There is a counterbore in the top surface of the outlet body that mounts a flat seal ring 198. Resting on top of the seal ring 198 is a support plate 200. The support plate has an annular rim 202 around its outer diameter and a central opening through which the stem 180 extends. The opening is spaced from the stem. A second diaphragm 204 has its inner edge trapped between the second plunger's flange 184 and the bottom of the second retainer's sleeve 194. The outer edge of the diaphragm is held between the valve body 142 and the rim 202 of support plate 200. The second diaphragm 204 permits up and down movement of the second plunger 178. The two diaphragms 176, 204, the valve body 142, the first plunger flange 166, the lower portion of stem 160 and the sleeve 190 define an expansion chamber 206.
Operation of regulator valve 136 is similar to that of valve 10. Consider first the condition in which the expansion chamber 206 is evacuated. Water from the main irrigation pipeline enters the inlet body 138, flows past the vanes of the diffuser 146, through the passages 162 and 182 of the plungers 158 and 178 and out through the outlet body 144 to the sprinkler head (not shown). Water in the outlet body also flows up through the groove 188 and past the damper 190. The damper 190 is not a seal so the water is free to flow past the damper and past the support plate 200. Water pressure acts on the wetted surface on the underside of the flange 184 and second diaphragm 204 to urge the second plunger 178 upwardly. This carries the sleeve 194 into contact with the first plunger flange 166 of the first plunger 158. Simultaneously, the spring 156 urges the first plunger 158 downwardly. When these two forces balance there is a gap between the top of the stem 160 and the seal member 154 that allows enough flow through the plunger passages to create the desired regulated pressure at the outlet.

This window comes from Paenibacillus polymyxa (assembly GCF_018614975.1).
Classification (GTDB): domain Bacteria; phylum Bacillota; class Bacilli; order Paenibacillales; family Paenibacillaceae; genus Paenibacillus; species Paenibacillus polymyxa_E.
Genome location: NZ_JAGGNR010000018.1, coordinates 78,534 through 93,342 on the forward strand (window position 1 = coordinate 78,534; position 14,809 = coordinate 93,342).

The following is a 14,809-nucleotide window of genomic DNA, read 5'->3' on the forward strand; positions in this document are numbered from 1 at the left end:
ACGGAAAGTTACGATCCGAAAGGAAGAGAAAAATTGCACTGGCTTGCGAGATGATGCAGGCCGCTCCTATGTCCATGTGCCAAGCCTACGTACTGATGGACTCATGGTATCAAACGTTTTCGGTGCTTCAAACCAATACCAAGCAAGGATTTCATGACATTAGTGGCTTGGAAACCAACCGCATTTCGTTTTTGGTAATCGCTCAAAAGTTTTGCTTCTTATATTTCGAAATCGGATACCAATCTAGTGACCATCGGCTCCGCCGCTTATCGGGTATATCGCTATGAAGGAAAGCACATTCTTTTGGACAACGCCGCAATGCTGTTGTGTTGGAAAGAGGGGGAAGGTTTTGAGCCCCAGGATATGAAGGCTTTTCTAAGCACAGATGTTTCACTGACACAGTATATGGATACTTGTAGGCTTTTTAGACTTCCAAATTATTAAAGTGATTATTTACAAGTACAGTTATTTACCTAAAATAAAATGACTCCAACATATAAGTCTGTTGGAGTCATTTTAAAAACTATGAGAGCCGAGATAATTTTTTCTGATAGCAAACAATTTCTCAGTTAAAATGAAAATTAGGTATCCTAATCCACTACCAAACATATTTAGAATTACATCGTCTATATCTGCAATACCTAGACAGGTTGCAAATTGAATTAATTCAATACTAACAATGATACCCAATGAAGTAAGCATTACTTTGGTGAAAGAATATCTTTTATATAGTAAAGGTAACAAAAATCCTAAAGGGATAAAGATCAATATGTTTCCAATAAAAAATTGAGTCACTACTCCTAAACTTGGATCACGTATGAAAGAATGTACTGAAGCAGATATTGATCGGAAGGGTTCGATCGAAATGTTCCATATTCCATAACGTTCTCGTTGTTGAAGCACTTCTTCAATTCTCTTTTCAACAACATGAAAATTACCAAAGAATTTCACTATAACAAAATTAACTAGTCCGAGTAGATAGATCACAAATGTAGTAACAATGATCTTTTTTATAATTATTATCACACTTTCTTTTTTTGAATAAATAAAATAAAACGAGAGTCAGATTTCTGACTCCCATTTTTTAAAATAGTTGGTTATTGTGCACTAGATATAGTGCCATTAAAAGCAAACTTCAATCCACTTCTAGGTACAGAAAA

FIG. 8 shows the regulator valve 136 in a closed condition. This results from the introduction of pilot pressure into the expansion chamber 206. When the pilot pressure is present in the expansion chamber, it acts on the wetted surface of the first plunger flange 166 and the first diaphragm 176. The pilot pressure also acts to move the second plunger 178 downwardly. The first plunger 158 is moved upwardly against the force of the spring 156 until the top of the tubular stem 160 engages the seal member 154. This cuts off access to the passage 162 and no water will flow through the plunger passages. This means there is no pressure on the underside of the second plunger but the pilot pressure in the expansion chamber 206 holds the first plunger 158 in engagement with the seal member 154. Once the pilot pressure is relieved from the expansion chamber, then the spring 156 will again push the first plunger 158 away from the seal member 154, thereby allowing reestablishment of flow through the diffuser vanes and into the passages. The normal pressure regulating functions will then be resumed as the regulator valve reestablishes the balanced condition.